Miller School Selected for National Pulmonary Fibrosis Foundation Care Center Network
The University of Miami Miller School of Medicine has been selected as a member of the Pulmonary Fibrosis Foundation Care Center Network and Patient Registry, a designation that will significantly enhance the clinical care provided to patients at UHealth – University of Miami Health System. As part of the Care Center Network (CCN), UHealth physicians will have access to a wealth of resources for both patients and caregivers and will collaborate with 20 other academic institutions across the country to advance the care of patients with pulmonary fibrosis.
“We are honored to become a member of the CCN and to be selected by the Pulmonary Fibrosis Foundation (PFF),” said Marilyn Glassberg, M.D., director of the interstitial lung disease program at UHealth, and professor of surgery, pediatrics and medicine in the Division of Pulmonary, Allergy, Critical Care and Sleep Medicine at the Miller School. “They have recognized the quality of our programs and the expertise our physicians have in treating patients with fibrotic lung disease.”
Idiopathic pulmonary fibrosis (IPF) is a condition in which lung tissue becomes thickened, stiff and scarred over time. The development of the scar tissue is called fibrosis. As the lung tissue becomes scarred and grows thicker, the lungs lose their ability to transfer oxygen into the bloodstream. As a result, the brain and other organs don’t receive enough oxygen. The cause of the fibrosis can be determined in some patients, but in many, there is no known cause. When the cause of the fibrosis is unknown (and certain pathologic or radiographic criteria are met), the disease is called idiopathic pulmonary fibrosis or IPF. There is no cure for IPF, but two treatments were recently approved by the Food and Drug Administration.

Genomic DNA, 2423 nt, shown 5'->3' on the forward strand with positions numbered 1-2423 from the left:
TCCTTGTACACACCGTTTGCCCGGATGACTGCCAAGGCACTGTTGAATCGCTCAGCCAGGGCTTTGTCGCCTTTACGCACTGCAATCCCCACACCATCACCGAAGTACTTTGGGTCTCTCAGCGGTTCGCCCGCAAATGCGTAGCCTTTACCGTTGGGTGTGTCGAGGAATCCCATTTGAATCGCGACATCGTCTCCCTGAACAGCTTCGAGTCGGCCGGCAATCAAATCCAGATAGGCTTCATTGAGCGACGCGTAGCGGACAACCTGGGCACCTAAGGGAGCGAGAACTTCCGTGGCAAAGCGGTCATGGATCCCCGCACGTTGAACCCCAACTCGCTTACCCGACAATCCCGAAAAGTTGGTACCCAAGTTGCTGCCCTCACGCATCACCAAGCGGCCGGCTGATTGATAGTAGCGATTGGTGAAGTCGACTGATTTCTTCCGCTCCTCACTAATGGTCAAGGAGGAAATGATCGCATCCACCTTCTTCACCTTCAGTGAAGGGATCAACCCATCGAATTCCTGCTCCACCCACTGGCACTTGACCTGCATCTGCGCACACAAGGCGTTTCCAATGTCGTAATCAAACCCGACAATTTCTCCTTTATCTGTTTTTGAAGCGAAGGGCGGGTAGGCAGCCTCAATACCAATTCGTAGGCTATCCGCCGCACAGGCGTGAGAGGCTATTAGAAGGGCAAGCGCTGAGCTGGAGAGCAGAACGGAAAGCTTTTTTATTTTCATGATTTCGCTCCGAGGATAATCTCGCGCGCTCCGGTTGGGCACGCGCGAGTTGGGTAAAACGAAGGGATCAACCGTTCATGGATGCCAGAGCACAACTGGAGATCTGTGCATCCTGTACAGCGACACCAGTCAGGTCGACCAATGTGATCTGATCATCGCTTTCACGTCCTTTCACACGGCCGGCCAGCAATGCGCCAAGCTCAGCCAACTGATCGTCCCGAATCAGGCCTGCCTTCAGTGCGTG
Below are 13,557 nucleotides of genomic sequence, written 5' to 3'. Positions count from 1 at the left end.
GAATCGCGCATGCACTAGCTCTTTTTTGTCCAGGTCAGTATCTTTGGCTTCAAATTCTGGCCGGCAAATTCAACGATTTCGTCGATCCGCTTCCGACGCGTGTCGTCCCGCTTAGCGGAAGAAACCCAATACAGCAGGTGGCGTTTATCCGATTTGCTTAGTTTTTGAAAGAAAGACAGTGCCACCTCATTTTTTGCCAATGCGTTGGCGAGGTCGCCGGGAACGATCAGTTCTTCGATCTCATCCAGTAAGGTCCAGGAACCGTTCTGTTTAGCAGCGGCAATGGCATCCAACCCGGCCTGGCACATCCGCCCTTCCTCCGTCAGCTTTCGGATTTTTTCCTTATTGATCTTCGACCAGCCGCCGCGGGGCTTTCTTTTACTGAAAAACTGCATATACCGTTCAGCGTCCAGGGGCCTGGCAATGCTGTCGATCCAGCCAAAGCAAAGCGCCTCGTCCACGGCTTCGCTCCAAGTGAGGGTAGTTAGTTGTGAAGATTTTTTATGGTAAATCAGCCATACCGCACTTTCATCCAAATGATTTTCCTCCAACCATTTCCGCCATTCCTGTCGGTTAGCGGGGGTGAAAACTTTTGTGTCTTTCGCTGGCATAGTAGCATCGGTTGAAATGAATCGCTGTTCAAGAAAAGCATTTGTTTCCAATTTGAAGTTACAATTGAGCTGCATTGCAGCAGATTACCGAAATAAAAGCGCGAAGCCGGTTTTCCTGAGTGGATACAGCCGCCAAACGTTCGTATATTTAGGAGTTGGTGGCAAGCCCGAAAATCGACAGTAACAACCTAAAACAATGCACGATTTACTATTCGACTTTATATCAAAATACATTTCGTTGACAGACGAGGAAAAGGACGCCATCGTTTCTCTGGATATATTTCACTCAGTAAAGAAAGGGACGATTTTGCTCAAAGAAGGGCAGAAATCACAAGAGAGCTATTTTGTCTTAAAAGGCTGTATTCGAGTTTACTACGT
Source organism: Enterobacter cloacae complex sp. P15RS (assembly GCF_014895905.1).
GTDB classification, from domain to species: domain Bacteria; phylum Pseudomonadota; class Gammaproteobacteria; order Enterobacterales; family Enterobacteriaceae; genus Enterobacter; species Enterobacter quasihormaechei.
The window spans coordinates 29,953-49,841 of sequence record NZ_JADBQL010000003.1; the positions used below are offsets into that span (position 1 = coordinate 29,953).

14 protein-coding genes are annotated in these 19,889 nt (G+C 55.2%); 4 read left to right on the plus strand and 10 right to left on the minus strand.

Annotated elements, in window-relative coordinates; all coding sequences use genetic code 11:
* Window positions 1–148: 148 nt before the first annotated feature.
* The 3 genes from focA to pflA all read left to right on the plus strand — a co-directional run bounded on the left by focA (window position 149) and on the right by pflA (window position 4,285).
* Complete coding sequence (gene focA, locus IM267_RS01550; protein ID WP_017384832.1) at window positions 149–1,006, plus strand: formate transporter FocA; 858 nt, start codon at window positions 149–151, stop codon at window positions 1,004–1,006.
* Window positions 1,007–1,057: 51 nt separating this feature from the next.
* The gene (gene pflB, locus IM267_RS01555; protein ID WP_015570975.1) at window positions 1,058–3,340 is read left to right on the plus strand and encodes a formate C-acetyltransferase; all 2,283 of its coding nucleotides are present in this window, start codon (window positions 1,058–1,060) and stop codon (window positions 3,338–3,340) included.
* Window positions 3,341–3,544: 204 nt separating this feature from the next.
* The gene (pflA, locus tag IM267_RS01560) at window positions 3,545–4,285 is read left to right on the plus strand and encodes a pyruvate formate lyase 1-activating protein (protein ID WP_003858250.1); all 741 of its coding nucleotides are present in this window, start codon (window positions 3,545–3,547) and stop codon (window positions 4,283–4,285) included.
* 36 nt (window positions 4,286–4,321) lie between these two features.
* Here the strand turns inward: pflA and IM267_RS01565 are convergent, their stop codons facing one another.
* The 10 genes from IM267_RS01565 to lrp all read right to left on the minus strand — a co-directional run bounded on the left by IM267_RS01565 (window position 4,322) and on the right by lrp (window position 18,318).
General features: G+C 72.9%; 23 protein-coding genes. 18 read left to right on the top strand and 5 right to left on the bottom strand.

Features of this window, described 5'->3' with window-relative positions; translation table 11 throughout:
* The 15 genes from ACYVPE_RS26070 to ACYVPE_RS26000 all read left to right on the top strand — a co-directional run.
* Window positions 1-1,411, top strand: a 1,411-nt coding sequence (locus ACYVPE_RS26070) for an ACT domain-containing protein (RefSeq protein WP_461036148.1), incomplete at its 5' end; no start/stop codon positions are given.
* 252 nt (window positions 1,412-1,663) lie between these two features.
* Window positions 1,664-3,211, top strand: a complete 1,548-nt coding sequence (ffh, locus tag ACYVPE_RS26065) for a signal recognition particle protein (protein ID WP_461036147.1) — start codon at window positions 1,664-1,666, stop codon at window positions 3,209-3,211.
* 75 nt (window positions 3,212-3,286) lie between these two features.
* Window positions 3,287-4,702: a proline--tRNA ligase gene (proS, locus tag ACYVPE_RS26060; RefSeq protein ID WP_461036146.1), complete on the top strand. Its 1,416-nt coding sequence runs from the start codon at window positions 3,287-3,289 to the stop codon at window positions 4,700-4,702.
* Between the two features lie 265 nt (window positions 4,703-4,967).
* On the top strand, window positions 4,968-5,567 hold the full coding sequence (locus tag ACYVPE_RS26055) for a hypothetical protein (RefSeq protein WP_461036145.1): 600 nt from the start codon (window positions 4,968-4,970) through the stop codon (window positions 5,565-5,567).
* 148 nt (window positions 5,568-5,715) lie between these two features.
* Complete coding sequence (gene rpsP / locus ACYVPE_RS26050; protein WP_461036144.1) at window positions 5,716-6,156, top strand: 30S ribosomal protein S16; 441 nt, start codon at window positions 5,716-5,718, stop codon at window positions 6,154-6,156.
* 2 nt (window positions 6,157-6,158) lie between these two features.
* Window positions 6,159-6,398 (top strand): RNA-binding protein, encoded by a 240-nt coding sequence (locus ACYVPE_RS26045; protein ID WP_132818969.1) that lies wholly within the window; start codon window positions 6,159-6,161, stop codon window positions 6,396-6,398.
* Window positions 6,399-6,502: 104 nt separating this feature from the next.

Glassberg, a recognized leader in interstitial lung disease (ILD), has led stem cell research in patients with IPF with the first Phase I/Phase II clinical trial currently in progress. She has also conducted numerous multi-center trials in IPF since 2000 and is one of the National Institutes of Health IPFnet Centers of Excellence since 2008.
The strength of the program, said Glassberg, lies in its multi-disciplinary team and comprehensive approach. “Through our clinical structure and support systems, we are able to provide a comprehensive program that delivers the most advanced care possible, while also exploring new options.”
Glassberg’s group includes UHealth pulmonologist Shirin Shafazand, M.D., associate professor of medicine in the Division of Pulmonary, Allergy, Critical Care and Sleep Medicine, UHealth cardiologist Joel Fishman, M.D., Ph.D., professor of radiology, UHealth rheumatologist Dana Ascherman, M.D., associate professor of medicine in the Division of Rheumatology, senior research coordinator Emmanuelle Simonet, CCRP, Ashima Sharma, research assistant, and a team of nurses, respiratory therapists and support staff.
In the winning proposal to the PFF, Glassberg developed the Florida ILD exchange with pulmonologists from across the state, including Florida International University/Mount Sinai Hospital, University of South Florida, University of Central Florida, University of Florida and Mayo Clinic. Through this network, programs will be made available to patients and colleagues throughout Florida as well as the Caribbean and South and Central America. Teleconferences and regional meetings will be conducted to promote greater access to education and up-to-date information and access to the latest advances and clinical trials. The first of these programs will be held at University of Miami Hospital on March 31.
Founded by the Pulmonary Fibrosis Foundation in 2013, PFF Care Center Network sites use a multidisciplinary approach to deliver comprehensive patient care, forming specialized care teams composed of experts in interstitial lung disease in pulmonary medicine, rheumatology, radiology and pathology. This multidisciplinary approach is critical to managing a complex disease like pulmonary fibrosis and ensuring that patients receive an accurate diagnosis, obtain quality clinical care and acquire important support services. The CCN was expanded in January 2015, bringing the total number of academic medical centers to 21 in 20 states.